Finally, Judge Young reviewed the convoluted case in March and quickly concluded that Miszczuk should go free. He tossed out the charge that Miszczuk had criminally failed to apply for a passport and criticized his immigration judge for failing to document why he wanted to deport Miszczuk in the first place.
“This court cannot invent reasons by which the defendant might be lawfully convicted,” Young said, calling the immigration judge by the disdainful title “hearing officer.”
Young ordered Miszczuk released in March, but immigration officials immediately took custody of him to resume deportation proceedings. They finally released Miszczuk seven months later when the Globe began making inquiries. He said they gave him a bus ticket to Rhode Island and $20 for food on the journey from Alabama.
Immigration judges say they have been unfairly targeted for criticism by other judges who don’t understand their difficult working conditions.
Immigration judges earn roughly $50,000 less a year than their federal court counterparts, even though they carry more than triple the caseload, about 1,500 cases each, according to Dana Leigh Marks, president of the National Association of Immigration Judges.
Unlike federal judges, immigration judges do not have life tenure to protect them when they make unpopular decisions. As employees of the Justice Department, immigration judges can be demoted or disciplined by the attorney general.
“They’re assuming we’re working under the same conditions,” Marks, a San Francisco immigration judge, said of the federal judges. “Immigration judges are rendering decisions in death penalty cases under traffic court conditions.”
In fact, immigration judges have to act as their own clerks, taking notes and running the recording machine during hearings that can last for hours. Then, when the testimony is over, they extemporaneously dictate a decision into the recorder, often without a break.
“We’re bailiff, court reporter, and court clerk, and then we’re the judge,” Marks added. “And supposedly focusing on the legal aspects of the argument and trying to think.”
Members of the public can watch these judges at work, but it can be almost impossible to follow individual cases. Although the immigrants’ names are posted on the courthouse wall when they’re scheduled for a hearing, their nine-digit “alien numbers,” which are required to get information about the cases, are blocked out. Unless the judge asks, it is impossible to verify how long the immigrant’s case has been pending or how long the person has been detained.
Understanding the decisions is also a challenge. Except for the fleeting moments when judges dictate them in open court, the public usually can obtain only an edited version of the final decision — sometimes so censored they are unreadable.
That lack of public accountability also makes it impossible to know why immigration decisions vary so widely in cases that, from the outside, seem similar.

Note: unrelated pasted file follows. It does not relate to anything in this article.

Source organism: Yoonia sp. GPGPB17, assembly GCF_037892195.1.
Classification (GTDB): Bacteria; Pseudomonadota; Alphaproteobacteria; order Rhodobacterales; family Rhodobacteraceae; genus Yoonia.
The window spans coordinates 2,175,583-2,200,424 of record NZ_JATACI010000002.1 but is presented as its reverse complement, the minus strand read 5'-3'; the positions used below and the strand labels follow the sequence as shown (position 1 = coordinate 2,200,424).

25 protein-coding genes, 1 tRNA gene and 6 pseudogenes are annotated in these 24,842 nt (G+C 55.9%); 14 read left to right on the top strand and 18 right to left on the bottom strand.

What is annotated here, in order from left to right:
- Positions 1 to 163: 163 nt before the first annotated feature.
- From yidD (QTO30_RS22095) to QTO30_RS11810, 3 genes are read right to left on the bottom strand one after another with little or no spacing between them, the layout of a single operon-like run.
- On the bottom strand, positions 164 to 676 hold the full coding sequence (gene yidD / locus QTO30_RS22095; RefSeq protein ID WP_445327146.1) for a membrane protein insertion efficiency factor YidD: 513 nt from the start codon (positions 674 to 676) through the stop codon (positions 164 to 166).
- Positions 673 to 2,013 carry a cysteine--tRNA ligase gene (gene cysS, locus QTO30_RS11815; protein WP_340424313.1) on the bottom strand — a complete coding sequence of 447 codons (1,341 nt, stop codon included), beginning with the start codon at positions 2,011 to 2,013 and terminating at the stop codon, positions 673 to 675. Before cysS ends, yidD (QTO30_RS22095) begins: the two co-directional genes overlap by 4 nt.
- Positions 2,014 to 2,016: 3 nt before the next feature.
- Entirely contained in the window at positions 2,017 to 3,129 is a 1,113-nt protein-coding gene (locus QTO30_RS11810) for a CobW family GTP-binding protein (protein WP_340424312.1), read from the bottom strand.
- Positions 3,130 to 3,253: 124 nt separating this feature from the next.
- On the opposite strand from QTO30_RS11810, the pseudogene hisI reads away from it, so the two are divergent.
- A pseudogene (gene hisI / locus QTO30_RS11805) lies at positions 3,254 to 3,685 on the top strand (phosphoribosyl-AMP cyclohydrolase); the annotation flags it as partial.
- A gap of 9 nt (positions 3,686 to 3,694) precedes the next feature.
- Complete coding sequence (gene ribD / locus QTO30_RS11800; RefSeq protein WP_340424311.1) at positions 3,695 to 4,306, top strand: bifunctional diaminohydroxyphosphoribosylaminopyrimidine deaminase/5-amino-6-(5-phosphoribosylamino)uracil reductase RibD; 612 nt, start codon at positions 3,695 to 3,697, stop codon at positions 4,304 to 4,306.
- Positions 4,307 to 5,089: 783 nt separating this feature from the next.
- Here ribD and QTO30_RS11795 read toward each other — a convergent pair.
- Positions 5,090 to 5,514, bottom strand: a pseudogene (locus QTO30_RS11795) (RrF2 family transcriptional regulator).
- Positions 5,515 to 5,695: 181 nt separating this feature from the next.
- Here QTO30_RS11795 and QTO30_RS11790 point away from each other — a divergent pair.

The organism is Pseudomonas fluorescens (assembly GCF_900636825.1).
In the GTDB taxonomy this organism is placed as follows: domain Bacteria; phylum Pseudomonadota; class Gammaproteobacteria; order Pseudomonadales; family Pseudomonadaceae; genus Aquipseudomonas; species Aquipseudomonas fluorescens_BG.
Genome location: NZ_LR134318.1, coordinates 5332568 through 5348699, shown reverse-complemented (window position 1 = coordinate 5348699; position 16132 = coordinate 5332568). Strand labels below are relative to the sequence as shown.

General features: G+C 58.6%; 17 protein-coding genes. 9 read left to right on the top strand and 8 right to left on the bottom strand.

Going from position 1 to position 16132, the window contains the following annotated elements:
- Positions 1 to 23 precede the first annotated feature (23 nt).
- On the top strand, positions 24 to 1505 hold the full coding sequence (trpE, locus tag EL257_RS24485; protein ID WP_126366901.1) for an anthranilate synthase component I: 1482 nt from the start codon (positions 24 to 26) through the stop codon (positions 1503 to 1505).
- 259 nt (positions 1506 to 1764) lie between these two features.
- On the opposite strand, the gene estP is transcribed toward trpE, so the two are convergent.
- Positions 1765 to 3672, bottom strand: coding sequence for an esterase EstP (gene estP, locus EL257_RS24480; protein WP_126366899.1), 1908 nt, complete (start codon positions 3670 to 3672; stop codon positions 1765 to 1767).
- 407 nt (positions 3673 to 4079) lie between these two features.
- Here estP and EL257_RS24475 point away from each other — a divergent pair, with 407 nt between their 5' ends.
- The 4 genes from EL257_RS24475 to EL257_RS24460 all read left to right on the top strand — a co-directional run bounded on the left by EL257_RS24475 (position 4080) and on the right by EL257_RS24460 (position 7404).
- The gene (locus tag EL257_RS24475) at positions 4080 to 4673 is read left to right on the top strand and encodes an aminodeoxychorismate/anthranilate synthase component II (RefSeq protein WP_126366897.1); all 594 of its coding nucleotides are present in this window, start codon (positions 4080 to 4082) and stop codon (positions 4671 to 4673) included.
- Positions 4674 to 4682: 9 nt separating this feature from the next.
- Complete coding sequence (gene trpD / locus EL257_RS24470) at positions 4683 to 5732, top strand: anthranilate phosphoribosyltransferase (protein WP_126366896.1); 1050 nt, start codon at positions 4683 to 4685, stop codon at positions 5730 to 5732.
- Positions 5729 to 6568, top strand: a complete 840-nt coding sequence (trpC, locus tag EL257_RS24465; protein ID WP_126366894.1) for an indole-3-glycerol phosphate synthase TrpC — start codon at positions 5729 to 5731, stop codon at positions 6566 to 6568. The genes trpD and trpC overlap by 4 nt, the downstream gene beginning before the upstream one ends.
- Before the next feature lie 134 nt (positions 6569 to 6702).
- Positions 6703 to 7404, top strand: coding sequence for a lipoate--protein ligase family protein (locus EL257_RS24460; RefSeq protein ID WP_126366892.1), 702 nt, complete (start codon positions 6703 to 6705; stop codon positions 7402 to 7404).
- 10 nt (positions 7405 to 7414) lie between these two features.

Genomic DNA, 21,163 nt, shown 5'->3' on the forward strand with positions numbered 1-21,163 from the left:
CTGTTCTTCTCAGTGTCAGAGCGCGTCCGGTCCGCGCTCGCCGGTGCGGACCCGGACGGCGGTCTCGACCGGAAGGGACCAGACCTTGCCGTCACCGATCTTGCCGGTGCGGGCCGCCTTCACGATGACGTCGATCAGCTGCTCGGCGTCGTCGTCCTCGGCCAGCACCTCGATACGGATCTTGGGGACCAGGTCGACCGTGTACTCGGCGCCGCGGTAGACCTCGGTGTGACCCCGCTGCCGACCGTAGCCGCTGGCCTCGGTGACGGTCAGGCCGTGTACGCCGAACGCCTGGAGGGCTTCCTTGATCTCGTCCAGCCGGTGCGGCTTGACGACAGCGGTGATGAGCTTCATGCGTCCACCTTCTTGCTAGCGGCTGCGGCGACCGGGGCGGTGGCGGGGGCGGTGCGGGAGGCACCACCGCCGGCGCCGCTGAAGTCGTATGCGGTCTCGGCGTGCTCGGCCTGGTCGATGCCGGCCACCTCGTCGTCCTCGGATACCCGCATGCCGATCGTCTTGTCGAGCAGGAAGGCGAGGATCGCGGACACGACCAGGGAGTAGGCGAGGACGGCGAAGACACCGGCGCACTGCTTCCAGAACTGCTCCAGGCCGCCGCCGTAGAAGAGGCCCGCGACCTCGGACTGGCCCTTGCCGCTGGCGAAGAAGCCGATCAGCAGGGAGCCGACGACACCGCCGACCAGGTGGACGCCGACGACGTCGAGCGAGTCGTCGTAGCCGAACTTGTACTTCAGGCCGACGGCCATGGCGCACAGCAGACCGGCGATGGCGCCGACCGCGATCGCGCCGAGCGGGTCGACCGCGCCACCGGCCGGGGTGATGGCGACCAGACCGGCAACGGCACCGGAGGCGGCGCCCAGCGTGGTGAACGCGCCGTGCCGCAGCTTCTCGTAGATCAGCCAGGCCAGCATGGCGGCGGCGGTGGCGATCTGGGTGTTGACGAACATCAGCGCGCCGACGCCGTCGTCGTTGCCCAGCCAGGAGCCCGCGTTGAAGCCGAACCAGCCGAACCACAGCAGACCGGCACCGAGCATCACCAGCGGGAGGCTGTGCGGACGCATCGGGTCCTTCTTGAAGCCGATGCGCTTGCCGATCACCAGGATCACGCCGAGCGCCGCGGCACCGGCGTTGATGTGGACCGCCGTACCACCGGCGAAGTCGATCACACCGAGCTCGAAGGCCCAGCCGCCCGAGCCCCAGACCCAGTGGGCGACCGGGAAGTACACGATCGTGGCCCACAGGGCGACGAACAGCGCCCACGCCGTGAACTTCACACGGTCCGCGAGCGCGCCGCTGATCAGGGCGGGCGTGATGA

For example, Houston immigration Judge Howard Rose, a former federal prosecutor, rejected 100 percent of the asylum cases he heard from January 2008 to June 2010, according to the court. All of the asylum seekers were ordered deported even though they said they would face danger in their home country.
At the other extreme, Judge Terry Bain of New York, a former immigration lawyer, rejected just 7 percent of requests for asylum cases over the same period.
Perhaps New York asylum seekers had stronger cases than those in Houston, where the immigrants were locked up, suggesting that many had criminal records and were not eligible for asylum. Or maybe the New York judge is simply more sympathetic to immigrants.
But court officials aren’t explaining, saying that Rose and Bain could not comment because immigration judges are barred from speaking to the news media.
For years, the judges’ union has been pushing for Congress to transform the immigration courts into a more independent court that would take them outside of the control of the Justice Department. Under the so-called Article 1 court, referring to the section of the Constitution that authorizes it, the president would appoint judges to a fixed term, the Senate would confirm them, and Marks said their files and decisions would be open to the public.
She said she would welcome the increased public scrutiny. “If what you’re doing is right,” she said, “then it withstands the light of day.”
One day too late
Jairo Machado’s desperate family hired Boston immigration lawyer Jeffrey Rubin last year because the veteran immigration lawyer was willing to take on tough cases. And Rubin, a skilled navigator of the shadows and vagaries of the immigration courts, thought he could save Machado from deportation to El Salvador — based on an 11-year-old deportation order he said he hadn’t known about. After all, Machado had deep ties to the United States, including two biological children who are US citizens.Continued...